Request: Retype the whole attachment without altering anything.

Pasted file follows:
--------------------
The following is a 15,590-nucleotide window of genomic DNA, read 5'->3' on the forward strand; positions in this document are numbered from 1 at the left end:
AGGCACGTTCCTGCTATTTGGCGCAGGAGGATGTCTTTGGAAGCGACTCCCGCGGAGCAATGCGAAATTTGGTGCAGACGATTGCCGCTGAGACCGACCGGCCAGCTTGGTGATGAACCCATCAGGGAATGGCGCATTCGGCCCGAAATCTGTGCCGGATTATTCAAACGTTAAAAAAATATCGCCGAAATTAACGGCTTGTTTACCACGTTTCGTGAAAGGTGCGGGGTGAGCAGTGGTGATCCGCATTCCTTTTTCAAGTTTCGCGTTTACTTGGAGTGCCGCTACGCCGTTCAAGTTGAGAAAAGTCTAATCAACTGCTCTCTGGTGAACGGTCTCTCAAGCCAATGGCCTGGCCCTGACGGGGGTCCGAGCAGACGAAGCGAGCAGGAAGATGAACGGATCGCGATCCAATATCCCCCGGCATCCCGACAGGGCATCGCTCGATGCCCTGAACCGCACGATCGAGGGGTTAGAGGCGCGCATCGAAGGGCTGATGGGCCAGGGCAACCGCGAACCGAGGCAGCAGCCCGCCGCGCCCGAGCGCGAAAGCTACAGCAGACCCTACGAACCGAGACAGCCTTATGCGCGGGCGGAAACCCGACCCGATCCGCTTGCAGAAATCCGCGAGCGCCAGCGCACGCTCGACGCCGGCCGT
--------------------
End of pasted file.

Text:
The following is a 15,590-nucleotide window of genomic DNA, read 5'->3' on the forward strand; positions in this document are numbered from 1 at the left end:
AGGCACGTTCCTGCTATTTGGCGCAGGAGGATGTCTTTGGAAGCGACTCCCGCGGAGCAATGCGAAATTTGGTGCAGACGATTGCCGCTGAGACCGACCGGCCAGCTTGGTGATGAACCCATCAGGGAATGGCGCATTCGGCCCGAAATCTGTGCCGGATTATTCAAACGTTAAAAAAATATCGCCGAAATTAACGGCTTGTTTACCACGTTTCGTGAAAGGTGCGGGGTGAGCAGTGGTGATCCGCATTCCTTTTTCAAGTTTCGCGTTTACTTGGAGTGCCGCTACGCCGTTCAAGTTGAGAAAAGTCTAATCAACTGCTCTCTGGTGAACGGTCTCTCAAGCCAATGGCCTGGCCCTGACGGGGGTCCGAGCAGACGAAGCGAGCAGGAAGATGAACGGATCGCGATCCAATATCCCCCGGCATCCCGACAGGGCATCGCTCGATGCCCTGAACCGCACGATCGAGGGGTTAGAGGCGCGCATCGAAGGGCTGATGGGCCAGGGCAACCGCGAACCGAGGCAGCAGCCCGCCGCGCCCGAGCGCGAAAGCTACAGCAGACCCTACGAACCGAGACAGCCTTATGCGCGGGCGGAAACCCGACCCGATCCGCTTGCAGAAATCCGCGAGCGCCAGCGCACGCTCGACGCCGGCCGT